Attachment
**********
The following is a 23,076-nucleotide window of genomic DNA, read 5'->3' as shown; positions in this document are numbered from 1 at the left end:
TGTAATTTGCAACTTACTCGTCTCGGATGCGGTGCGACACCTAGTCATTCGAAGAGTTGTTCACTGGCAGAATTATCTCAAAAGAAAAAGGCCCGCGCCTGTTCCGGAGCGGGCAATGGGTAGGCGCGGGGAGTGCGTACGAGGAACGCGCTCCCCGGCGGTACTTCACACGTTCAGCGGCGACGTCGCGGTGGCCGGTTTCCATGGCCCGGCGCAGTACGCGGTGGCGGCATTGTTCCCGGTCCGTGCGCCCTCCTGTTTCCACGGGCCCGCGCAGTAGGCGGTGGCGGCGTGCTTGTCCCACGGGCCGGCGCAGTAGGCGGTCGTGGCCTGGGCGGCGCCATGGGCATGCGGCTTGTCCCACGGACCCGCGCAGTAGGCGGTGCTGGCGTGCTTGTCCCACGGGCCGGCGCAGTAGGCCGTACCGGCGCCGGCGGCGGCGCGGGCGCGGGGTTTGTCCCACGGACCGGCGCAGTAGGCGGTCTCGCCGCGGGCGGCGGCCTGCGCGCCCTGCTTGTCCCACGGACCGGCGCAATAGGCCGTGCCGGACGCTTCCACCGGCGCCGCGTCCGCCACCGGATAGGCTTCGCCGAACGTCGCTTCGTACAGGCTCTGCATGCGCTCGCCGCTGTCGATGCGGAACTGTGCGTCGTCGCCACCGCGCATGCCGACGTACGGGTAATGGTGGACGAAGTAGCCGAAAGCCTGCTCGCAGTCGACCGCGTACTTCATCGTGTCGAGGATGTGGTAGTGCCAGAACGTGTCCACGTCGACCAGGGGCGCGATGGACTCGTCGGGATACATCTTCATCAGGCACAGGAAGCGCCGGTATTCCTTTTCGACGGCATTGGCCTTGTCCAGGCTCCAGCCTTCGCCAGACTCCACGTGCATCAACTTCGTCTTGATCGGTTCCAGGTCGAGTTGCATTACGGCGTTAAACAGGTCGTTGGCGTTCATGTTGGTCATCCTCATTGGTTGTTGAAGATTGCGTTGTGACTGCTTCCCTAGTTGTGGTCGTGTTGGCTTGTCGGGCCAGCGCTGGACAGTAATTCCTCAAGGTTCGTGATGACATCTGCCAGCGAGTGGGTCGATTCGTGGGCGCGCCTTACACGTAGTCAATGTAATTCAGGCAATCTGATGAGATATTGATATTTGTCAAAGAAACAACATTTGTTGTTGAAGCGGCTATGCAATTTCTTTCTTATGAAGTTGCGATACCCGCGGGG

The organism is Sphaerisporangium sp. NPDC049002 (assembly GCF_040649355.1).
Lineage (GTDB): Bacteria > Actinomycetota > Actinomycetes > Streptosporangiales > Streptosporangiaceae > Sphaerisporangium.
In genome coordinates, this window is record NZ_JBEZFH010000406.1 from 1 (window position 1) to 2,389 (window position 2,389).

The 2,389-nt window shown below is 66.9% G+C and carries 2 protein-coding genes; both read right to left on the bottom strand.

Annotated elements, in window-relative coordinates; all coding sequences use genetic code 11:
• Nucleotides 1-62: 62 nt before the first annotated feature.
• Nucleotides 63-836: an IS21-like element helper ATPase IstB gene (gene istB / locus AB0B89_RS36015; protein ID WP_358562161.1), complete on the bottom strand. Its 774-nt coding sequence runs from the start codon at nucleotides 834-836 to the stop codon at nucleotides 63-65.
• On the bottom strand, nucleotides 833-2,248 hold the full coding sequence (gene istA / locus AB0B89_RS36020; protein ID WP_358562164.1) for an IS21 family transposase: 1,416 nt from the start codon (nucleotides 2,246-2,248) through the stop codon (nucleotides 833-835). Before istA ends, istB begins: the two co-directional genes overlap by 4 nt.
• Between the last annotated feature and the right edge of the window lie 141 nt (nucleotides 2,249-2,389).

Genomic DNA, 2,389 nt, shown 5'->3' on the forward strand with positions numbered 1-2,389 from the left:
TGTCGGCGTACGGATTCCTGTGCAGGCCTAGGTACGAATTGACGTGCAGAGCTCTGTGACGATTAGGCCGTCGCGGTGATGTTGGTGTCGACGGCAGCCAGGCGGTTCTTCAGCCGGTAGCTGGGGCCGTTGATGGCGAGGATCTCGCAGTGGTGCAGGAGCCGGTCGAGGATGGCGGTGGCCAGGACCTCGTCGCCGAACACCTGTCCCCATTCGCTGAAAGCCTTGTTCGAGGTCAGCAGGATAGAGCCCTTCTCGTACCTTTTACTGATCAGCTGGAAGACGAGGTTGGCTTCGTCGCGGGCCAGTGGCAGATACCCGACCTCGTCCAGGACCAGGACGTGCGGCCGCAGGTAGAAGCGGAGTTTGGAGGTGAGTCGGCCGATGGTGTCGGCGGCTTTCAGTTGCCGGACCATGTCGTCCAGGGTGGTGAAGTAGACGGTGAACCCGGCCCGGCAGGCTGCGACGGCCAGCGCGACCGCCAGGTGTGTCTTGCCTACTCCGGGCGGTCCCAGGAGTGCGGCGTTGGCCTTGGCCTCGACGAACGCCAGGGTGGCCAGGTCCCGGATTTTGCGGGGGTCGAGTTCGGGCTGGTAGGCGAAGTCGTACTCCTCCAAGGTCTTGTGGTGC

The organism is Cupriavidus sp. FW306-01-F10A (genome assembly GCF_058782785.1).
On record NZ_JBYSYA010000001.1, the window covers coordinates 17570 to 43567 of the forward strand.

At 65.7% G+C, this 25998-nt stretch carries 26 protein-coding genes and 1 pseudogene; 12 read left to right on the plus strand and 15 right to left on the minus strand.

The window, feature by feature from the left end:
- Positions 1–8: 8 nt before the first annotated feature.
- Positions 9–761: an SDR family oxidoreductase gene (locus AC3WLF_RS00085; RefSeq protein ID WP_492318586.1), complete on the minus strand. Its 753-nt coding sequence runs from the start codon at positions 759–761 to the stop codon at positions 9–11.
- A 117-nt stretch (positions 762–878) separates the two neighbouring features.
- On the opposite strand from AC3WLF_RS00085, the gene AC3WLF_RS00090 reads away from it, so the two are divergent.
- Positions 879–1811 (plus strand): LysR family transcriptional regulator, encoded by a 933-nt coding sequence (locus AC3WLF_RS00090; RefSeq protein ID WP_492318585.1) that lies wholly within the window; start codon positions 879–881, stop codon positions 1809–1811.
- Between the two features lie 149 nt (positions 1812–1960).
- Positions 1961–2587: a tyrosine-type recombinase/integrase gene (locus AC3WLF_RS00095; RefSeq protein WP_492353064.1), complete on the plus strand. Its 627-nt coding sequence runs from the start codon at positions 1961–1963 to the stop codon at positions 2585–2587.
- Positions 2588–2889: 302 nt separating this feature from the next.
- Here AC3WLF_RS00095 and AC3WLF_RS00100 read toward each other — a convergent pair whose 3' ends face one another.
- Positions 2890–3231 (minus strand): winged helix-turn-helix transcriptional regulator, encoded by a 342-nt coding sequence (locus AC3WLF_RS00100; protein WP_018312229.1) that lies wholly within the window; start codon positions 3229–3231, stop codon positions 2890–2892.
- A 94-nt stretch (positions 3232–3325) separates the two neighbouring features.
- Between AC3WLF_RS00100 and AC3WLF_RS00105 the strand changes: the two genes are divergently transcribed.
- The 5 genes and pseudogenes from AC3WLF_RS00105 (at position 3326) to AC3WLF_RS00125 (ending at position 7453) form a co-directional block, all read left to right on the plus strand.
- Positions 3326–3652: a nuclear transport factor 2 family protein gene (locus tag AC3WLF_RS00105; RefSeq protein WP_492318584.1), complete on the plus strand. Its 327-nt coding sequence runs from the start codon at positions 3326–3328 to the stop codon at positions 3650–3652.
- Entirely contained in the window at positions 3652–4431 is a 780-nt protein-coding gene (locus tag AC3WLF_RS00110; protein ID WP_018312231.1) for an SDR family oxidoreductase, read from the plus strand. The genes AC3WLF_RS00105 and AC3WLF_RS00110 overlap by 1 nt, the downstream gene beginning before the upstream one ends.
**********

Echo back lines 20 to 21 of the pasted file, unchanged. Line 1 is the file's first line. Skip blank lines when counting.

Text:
- A 117-nt stretch (positions 762–878) separates the two neighbouring features.
- On the opposite strand from AC3WLF_RS00085, the gene AC3WLF_RS00090 reads away from it, so the two are divergent.